The third most downloaded piece was an article I wrote for Compass Sport magazine on Kim Collison’s Winter BGR record, which was published in early 2020. It can be accessed here [PDF file].
NB: Most of my writing can be accessed through the links on the CV page on this blog: https://itsahill.wordpress.com/curriculum-vitae/.
If you want to know more about ‘Fell and Mountain Running: through the eye of a lens’, Athletics Weekly has published a full review which will give you a feel for the content. It is reproduced in full below.
A great in depth review of ‘All or Nothing at All: the life of Billy Bland’ has just appeared in the latest Fellrunner magazine. The reviewer concluded that, “it is a fascinating book and also an important book that may over time become recognised as a classic book, not just about the life of a great, and possibly the greatest, fell runner, but that life as lived in the Borrowdale valley”. I’ll take that.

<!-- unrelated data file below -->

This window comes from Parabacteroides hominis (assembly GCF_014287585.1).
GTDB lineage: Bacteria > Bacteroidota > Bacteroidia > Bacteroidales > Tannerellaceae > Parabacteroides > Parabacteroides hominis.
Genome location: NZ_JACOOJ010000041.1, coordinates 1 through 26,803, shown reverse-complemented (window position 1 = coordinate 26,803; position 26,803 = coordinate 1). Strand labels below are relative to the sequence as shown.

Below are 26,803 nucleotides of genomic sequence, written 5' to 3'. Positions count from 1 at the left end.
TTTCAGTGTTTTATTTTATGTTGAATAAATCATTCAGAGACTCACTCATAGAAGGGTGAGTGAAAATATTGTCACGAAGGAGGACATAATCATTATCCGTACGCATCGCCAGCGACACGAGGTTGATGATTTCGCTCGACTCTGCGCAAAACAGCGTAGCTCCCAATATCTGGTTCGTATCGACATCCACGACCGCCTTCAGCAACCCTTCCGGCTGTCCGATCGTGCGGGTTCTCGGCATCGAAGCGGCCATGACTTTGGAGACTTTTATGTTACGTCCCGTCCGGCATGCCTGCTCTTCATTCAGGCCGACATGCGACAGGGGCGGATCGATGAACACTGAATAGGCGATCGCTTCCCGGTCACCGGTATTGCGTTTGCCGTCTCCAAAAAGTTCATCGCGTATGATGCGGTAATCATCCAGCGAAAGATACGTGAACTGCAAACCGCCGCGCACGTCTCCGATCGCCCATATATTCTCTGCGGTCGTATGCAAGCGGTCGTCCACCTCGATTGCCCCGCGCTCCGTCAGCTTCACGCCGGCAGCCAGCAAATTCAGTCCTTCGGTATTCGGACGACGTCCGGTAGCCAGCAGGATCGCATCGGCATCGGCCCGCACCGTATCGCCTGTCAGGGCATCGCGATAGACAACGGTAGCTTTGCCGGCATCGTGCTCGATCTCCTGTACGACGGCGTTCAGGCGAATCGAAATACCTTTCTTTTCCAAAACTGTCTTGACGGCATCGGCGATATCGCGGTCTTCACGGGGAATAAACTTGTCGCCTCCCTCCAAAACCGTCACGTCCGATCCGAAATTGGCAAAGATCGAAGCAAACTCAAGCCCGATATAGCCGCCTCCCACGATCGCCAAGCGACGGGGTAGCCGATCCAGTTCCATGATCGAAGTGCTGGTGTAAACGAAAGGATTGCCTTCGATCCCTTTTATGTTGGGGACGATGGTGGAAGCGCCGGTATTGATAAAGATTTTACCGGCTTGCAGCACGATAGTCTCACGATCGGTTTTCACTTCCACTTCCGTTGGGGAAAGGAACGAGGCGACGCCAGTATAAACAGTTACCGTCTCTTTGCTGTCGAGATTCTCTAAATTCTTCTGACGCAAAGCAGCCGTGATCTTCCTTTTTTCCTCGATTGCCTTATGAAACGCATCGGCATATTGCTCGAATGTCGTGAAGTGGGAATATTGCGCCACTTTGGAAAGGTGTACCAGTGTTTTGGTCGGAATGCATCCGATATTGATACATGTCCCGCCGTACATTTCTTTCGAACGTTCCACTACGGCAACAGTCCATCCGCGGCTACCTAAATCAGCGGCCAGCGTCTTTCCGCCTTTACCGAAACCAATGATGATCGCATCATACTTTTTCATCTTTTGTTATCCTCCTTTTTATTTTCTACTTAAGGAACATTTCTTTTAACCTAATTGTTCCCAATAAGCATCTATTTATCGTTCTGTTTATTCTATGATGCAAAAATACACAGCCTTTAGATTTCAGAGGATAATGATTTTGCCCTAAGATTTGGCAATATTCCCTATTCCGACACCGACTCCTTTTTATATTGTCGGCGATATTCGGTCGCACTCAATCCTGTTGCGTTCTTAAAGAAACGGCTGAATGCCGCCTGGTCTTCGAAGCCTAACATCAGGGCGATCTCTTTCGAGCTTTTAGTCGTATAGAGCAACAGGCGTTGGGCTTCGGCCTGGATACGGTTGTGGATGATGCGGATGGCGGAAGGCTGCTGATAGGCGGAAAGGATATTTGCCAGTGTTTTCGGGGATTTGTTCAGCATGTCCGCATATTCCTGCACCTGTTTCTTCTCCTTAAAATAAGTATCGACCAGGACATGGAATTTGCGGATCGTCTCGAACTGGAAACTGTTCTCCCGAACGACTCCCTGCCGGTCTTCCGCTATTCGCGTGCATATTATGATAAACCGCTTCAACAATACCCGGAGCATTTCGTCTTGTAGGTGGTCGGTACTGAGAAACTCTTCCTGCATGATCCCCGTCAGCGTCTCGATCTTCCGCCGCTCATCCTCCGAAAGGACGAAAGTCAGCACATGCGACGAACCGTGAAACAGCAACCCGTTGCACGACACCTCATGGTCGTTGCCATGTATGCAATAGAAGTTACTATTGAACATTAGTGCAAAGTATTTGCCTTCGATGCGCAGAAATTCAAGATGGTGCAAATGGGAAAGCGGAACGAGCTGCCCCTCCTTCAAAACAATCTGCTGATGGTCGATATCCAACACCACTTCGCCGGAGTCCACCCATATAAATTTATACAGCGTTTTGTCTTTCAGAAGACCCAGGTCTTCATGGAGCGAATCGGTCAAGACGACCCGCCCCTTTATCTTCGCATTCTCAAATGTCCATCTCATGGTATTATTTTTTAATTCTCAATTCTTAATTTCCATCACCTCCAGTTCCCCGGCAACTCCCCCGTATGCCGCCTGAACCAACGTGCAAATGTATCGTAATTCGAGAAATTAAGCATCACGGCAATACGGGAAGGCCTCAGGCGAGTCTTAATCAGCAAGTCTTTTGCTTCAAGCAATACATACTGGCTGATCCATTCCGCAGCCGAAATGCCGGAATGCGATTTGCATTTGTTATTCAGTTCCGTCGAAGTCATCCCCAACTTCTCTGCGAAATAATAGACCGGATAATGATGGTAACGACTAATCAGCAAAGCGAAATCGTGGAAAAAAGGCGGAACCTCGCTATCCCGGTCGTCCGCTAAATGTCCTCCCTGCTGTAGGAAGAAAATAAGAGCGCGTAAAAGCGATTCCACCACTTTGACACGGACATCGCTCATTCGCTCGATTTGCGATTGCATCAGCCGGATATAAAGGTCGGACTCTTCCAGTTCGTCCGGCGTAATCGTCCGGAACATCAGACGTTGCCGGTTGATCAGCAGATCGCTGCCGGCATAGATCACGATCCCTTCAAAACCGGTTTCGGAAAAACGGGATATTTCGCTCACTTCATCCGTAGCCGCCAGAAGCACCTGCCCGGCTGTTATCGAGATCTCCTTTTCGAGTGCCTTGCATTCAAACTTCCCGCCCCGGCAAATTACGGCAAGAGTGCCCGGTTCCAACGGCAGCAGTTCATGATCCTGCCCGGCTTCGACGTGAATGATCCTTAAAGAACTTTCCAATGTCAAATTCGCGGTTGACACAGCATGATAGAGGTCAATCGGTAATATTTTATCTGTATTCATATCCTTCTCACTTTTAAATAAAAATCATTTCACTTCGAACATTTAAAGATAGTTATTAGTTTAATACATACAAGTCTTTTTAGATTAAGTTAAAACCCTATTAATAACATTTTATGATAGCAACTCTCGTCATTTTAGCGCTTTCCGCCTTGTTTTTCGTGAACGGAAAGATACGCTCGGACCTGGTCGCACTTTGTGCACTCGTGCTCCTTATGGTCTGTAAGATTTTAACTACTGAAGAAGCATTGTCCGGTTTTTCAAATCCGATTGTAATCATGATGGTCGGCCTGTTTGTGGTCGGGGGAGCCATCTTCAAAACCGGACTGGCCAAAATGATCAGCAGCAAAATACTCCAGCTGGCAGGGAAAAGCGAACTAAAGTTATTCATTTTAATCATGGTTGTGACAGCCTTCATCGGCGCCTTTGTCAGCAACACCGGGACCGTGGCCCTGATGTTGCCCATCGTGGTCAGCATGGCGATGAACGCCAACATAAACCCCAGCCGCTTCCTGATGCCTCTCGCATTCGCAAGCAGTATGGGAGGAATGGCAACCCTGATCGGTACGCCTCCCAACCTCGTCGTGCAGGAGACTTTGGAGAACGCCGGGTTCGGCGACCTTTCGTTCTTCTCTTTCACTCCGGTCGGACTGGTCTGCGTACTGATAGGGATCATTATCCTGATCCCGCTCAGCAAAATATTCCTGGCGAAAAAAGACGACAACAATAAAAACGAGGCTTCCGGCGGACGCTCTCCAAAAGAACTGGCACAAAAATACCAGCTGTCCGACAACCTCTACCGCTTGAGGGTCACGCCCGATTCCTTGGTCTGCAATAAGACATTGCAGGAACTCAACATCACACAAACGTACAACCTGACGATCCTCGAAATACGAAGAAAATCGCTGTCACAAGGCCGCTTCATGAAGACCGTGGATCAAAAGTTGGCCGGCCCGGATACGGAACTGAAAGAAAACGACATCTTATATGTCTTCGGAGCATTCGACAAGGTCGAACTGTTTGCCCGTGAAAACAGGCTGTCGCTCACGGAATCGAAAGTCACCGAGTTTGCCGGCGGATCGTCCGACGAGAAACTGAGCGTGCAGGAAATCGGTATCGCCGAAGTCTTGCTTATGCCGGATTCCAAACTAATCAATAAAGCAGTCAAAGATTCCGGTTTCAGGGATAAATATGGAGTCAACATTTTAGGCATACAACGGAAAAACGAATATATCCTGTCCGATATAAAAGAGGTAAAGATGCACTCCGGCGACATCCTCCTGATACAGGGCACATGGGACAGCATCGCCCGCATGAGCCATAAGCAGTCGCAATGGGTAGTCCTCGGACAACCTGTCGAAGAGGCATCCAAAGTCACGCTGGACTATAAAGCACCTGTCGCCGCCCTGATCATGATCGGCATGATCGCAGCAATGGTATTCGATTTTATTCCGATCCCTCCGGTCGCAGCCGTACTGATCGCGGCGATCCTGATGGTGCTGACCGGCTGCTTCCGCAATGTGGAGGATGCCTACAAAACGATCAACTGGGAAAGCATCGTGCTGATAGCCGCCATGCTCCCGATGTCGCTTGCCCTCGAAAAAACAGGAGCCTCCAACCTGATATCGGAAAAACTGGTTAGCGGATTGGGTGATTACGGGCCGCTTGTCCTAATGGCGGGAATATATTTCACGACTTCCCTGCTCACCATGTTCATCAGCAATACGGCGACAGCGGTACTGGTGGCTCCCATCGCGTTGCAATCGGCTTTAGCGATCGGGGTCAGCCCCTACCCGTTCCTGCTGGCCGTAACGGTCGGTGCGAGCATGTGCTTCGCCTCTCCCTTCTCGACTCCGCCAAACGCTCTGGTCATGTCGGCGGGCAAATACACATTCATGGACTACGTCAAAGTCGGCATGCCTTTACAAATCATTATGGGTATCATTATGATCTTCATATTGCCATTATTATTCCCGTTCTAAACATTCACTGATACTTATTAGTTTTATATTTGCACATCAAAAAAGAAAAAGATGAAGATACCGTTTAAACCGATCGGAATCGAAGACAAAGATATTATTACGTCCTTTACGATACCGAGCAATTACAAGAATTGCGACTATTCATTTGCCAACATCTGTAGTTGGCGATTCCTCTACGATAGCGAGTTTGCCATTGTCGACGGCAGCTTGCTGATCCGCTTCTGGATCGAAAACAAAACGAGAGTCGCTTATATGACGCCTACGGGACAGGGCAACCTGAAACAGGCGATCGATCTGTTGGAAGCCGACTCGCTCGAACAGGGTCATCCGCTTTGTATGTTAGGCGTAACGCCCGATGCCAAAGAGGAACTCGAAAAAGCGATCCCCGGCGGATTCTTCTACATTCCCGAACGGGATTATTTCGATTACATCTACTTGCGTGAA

Do have a look at the full 2-page review, which is probably best read by clicking individually on the three scanned images below.
All four of my books can be bought online (at a discount) at Bookshop.
Pete wanted to publish this book before he passed away, but his cancer was far more advanced than he ever wanted to accept. It has been my wish to do it for him at some stage, but had I not had a chance meeting with Steve in November 2019, followed by the announcement of lockdown in March, I’m sure it wouldn’t have happened for quite some time. Denise Park
The meeting was because I was looking for a couple of photos for my fourth book (‘All or Nothing at All: the life of Billy Bland’). I travelled up to Clitheroe and looked through part of Pete’s huge archive of photos, finding a couple that fit the bill, which Denise was happy for me to include. Just talking casually afterwards Denise mentioned Pete’s book idea. Somehow we came away from our first ever meeting having agreed to collaborate on the book.